Dramatis persona*

helenhead Helen Chick

I've always wanted a bumper sticker that said "I'm a female, LDS/Mormon, Scout leading, geocaching, piano-playing, bicycling, mathematics educator with a PhD in maths ... and I VOTE"!

I think this makes me a minority group of cardinality 1!

* Since there's only one of me and "personae" is plural (I think), I've gone with dramatis persona.
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67. Playing the Melody [100 poems challenge]

 

67.          Playing the Melody

We, the o’ershadowed
Musical salt of the earth,
Are resigned to our fate
As unacclaimed
Harmonic anchors.
We live for that rare
And glorious moment
When limelight is ours;
For the singular bars
When altos have the tune.

27 June 2013

 

Comments: I am actually singing tenor at the moment, because that’s where there’s a need in the choir in which I sing (Loose Canon Chamber Singers). Tenors seem to be rarer than altos and I quite enjoy singing that part, although, to be honest, my range is really that of an alto (I do feel a fraud when low Ds are required).

The notoriously monotonous nature of the alto’s lot in life is a recurring theme of mine  — “recurring”, in the sense that I wrote another poem about it over 20 years ago. That earlier piece was called “The Alto’s Lament” and I actually set it to music at the time (indeed, it was conceived as a song). A comment from a friend of mine today — completely coincidental as far as tonight’s theme is concerned — suggested that I should record it. If I can get my piano playing skills back up to scratch and can find the tools to make a decent recording I may do that. It won’t be for a while though. In the meantime, I have appended the words of “The Alto’s Lament” to this post. It is in my head that one day I should write “The Alto’s Revenge”, for SAAAATB, in which the four alto parts have some wonderfully intricate polyphony and the other parts just plod. Unfortunately I don’t think my composing skills are up to the task.

Edited to add: You can now listen to The Alto’s Lament here.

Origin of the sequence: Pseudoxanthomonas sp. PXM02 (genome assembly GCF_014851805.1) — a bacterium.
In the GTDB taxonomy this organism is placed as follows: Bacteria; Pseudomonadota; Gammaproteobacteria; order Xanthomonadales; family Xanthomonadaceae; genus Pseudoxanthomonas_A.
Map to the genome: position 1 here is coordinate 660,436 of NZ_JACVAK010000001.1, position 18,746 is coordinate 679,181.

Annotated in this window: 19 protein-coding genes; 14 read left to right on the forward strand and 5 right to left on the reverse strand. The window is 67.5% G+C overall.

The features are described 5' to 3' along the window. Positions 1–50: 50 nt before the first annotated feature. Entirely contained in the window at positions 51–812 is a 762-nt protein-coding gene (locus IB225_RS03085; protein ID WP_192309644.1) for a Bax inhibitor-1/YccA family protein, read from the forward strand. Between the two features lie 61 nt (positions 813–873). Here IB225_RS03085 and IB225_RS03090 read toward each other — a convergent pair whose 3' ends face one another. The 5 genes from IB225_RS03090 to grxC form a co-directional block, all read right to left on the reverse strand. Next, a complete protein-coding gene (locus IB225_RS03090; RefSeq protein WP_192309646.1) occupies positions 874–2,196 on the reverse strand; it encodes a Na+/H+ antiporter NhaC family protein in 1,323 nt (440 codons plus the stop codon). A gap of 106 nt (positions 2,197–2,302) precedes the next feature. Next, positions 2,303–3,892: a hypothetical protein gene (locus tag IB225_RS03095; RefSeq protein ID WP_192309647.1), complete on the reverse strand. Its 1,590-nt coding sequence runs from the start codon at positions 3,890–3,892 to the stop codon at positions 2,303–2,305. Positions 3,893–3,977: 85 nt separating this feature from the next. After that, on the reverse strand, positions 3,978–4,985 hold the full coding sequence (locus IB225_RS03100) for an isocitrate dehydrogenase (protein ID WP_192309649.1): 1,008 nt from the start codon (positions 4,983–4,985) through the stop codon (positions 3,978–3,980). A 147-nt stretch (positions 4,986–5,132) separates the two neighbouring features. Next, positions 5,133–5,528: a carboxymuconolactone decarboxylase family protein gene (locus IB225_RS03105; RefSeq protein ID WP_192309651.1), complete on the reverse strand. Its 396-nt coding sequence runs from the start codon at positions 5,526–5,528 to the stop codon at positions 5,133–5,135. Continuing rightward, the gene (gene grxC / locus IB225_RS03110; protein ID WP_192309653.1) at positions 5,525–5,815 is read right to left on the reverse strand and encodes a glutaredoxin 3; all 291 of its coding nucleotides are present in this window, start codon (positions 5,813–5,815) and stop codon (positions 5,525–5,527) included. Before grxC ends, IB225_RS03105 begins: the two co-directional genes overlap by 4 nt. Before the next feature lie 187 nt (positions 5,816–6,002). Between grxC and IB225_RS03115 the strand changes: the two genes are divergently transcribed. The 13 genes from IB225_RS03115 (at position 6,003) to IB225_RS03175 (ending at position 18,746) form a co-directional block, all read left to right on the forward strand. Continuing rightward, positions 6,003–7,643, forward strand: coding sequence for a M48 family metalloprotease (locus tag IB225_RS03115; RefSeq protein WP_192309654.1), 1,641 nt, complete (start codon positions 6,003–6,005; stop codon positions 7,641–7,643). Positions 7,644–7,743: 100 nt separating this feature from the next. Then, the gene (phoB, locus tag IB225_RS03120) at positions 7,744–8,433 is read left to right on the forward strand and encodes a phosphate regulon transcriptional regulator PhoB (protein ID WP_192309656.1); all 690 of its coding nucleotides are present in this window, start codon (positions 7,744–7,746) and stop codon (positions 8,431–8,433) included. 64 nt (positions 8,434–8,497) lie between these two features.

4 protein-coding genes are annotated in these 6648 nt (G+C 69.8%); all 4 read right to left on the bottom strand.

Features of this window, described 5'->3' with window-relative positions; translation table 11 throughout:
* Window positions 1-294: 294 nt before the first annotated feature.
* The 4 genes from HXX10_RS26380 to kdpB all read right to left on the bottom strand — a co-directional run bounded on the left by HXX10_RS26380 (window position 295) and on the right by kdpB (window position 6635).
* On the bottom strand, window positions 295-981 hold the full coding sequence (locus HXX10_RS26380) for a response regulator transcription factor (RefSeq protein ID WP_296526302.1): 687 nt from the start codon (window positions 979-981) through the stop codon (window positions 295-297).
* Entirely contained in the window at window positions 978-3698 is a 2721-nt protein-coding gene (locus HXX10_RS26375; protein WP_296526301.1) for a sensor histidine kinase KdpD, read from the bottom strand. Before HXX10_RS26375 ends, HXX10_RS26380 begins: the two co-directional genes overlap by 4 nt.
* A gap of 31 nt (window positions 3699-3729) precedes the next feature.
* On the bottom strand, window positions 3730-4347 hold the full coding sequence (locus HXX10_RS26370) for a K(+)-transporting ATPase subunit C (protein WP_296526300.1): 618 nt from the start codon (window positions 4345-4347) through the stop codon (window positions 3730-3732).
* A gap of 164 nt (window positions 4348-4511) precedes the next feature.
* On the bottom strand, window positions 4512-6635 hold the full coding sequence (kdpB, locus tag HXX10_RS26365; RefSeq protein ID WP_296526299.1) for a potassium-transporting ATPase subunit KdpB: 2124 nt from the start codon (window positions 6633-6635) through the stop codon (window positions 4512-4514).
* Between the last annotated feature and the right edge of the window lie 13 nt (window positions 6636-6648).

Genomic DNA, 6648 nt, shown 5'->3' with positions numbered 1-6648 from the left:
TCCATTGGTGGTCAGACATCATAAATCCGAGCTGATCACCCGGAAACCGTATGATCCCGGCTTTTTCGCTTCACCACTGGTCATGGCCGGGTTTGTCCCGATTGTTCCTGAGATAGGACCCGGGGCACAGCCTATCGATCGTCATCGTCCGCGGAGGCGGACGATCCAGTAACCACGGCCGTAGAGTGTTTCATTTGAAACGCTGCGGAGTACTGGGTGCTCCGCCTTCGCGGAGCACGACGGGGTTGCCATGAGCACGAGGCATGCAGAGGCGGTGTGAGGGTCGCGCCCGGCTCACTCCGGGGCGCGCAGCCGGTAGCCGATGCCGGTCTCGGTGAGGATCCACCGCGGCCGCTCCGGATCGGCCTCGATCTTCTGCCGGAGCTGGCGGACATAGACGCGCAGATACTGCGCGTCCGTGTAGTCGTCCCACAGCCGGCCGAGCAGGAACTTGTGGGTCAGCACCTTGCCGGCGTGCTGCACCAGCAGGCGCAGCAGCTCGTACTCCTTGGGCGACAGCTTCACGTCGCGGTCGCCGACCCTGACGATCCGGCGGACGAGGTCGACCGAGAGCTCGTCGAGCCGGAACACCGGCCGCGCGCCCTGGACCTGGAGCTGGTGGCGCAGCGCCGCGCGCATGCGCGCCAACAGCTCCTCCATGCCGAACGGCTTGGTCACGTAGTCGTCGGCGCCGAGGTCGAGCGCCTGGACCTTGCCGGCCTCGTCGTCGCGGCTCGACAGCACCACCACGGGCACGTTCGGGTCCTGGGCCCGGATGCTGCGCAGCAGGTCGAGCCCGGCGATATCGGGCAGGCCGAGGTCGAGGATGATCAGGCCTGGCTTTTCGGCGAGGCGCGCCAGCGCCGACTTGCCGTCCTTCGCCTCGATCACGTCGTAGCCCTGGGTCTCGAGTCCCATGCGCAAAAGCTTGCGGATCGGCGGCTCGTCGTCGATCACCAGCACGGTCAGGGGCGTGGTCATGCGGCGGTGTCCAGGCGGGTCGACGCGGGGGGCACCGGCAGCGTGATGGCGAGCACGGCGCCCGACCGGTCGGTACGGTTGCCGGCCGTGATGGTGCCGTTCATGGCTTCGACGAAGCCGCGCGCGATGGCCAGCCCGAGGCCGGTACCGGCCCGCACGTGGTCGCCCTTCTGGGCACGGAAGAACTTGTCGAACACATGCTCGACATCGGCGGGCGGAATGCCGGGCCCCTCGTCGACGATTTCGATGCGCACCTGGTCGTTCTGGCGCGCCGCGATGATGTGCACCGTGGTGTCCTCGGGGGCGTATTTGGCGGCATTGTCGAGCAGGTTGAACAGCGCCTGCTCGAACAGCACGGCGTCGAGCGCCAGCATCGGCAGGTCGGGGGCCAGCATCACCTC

Themes to come: 68. Hero; 69. Annoyance; 70. 67%; 71. Obsession; 72. Mischief Managed

Explanation about the 100 poems challenge here.

 

The Alto’s Lament

I am a humble alto,
And this is all I do;
I often have one note to sing
Though sometimes I have two.

I’m jealous of sopranos
For they get all the thrills:
Composers often give them lots of semiquaver runs,
And lots of little trills.

But me, I’m just an alto,
It’s dull to harmonize,
And so the fact that I go flat
Should come as no surprise.

I really can’t stand tenors,
They think they’re just the best
Their line has lots of intervals
While I have four bars’

rest.

The alto line lacks rhythm,
It makes me want to grieve;
We don’t get no syncopation
Just lengthy semibreves.

Although you might think basses
Are lowest of the low,
They still have some variety:
Doh, fah, soh, doh.

So sops and tenors, basses too,
While you’re all having fun,
Just spare a thought for me because
An alto’s lot is not a happy one

(happy one!).

late 1989

2 comments to 67. Playing the Melody [100 poems challenge]

  • […] Many many years ago (24 in fact) I wrote a song—words and music—that lamented the long suffering experiences of any alto who has ever sung in an SATB choirs, where we often end up with the most monotonous lines (Handel, to give him credit, treats altos with a little more respect). I have performed The Alto’s Lament a few times for various groups, and shared the sheet music with friends, but with the availability of modern technology—and prompted by the 100 poems challenge bringing it to mind again, a request for the sheet music from an old friend, and the suggestion of another friend who had seen me sing it—it seemed time to record a performance. So, I balanced my iPad on a music stand and pointed it in my general direction as I played the piano and sang (having moved said piano to a more photographically convenient position in the loungeroom), transferred the footage to my computer, edited the footage afterwards (well, cut the beginning and ending few seconds where I was pfaffing around getting organised), added some cheap-and-nasty credits, and uploaded the result to YouTube. It’s not a great performance because I am not a great singer and there are a few bung notes in there (what kind of a composer can’t play what he/she wrote?!), but it’ll give you an idea. The words can be found here at the end of one of my 100 poems posts. […]

  • jeanette koorey

    Lovely! Where can I get a copy of the music?

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